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UD home economics students in the 1940s; photo from University of Dayton Archives and Special Collections.

Nutrition Month Spotlight: UD Marks 77 Years of Dietetics Education

By Amy Rohmiller

March is National Nutrition Month, and to celebrate,  we're taking a look back at the history of UD’s nutrition and dietetics programs.

The dietetics program dates back to 1942, when UD created the Department of Home Economics in the College of Arts and Sciences. At the time, students could specialize in food and nutrition, clothing and textiles, home management, or general home economics. In the 1942-43 Bulletin, the University touted the value of its home economics courses, especially Nutrition in the Defense Program, as a special advantage of attending UD during the wartime emergency.

The first “cookery laboratory” was in Chaminade Hall and could accommodate 12 students (all women).  Students invited the dean of the College to their first luncheon, and he sent a thank you note commending the delicious meal.

In 1944, students went on a field trip to the Air Service Command restaurant at Patterson Field (now part of Wright-Patterson Air Force Base) to learn about the mass production of food. Restaurant staff showed the students all parts of the restaurant’s operations, including the kitchen, bakery, supply room, and meat and dairy refrigeration rooms.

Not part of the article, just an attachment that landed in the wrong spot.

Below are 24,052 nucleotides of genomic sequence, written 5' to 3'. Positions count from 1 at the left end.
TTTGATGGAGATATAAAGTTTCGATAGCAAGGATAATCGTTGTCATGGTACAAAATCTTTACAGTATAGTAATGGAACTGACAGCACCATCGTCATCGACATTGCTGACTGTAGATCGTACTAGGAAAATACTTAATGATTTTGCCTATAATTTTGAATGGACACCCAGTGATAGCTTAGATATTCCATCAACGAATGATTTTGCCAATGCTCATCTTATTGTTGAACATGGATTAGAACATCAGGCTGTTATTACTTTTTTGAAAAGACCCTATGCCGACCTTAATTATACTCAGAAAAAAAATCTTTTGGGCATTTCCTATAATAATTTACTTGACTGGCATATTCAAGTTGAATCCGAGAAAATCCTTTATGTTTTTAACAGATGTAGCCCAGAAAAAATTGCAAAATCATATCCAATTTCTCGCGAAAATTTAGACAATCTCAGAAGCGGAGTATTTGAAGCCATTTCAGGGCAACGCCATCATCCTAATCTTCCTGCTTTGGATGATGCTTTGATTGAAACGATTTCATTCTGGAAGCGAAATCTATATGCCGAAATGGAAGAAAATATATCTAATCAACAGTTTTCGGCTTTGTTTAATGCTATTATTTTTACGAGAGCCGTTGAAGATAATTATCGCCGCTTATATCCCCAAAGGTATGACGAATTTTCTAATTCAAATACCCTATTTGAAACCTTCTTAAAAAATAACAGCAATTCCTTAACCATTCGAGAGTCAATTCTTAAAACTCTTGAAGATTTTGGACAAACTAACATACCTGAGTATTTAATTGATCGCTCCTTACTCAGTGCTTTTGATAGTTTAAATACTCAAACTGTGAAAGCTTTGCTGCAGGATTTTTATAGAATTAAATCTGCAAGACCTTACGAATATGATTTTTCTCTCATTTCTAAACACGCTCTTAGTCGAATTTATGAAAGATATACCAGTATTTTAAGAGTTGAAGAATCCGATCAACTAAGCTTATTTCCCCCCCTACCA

In 1944, Charlotte Stidham received the first Bachelor of Science in home economics from UD. She completed graduate work at Western Reserve University and a dietetics internship at University Hospitals of Cleveland.

In fall 1945, the department offered its first evening class in foods to 18 students. By then, the program had changed its name to dietetics and institutional management. The names of the classes look more familiar too: Institutional Buying, Nutrition and Health, and Quantity Cookery and Food Purchasing.

Early graduates of the dietetics program worked as dietitians in New York City, as a visiting dietitian for the city of Dayton, and in Miami Valley and St. Elizabeth hospitals in Dayton. Today’s dietetics program at UD features a rigorous, science-based curriculum integrating topics such as sustainability, food security, acculturation, integrative and functional nutrition, sports nutrition, and food science throughout the curriculum. Students are active in a variety of community nutrition education programs.

— Amy Rohmiller is an associate University archivist in the University Archives and Special Collections.

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